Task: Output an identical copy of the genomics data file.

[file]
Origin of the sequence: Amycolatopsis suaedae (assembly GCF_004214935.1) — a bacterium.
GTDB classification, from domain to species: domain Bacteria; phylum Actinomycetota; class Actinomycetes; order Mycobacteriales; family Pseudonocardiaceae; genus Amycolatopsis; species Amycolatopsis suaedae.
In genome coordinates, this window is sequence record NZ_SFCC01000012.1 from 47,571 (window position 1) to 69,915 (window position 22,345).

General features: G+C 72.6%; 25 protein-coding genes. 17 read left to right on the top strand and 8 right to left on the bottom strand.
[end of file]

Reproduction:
Origin of the sequence: Amycolatopsis suaedae (assembly GCF_004214935.1) — a bacterium.
GTDB classification, from domain to species: domain Bacteria; phylum Actinomycetota; class Actinomycetes; order Mycobacteriales; family Pseudonocardiaceae; genus Amycolatopsis; species Amycolatopsis suaedae.
In genome coordinates, this window is sequence record NZ_SFCC01000012.1 from 47,571 (window position 1) to 69,915 (window position 22,345).

General features: G+C 72.6%; 25 protein-coding genes. 17 read left to right on the top strand and 8 right to left on the bottom strand.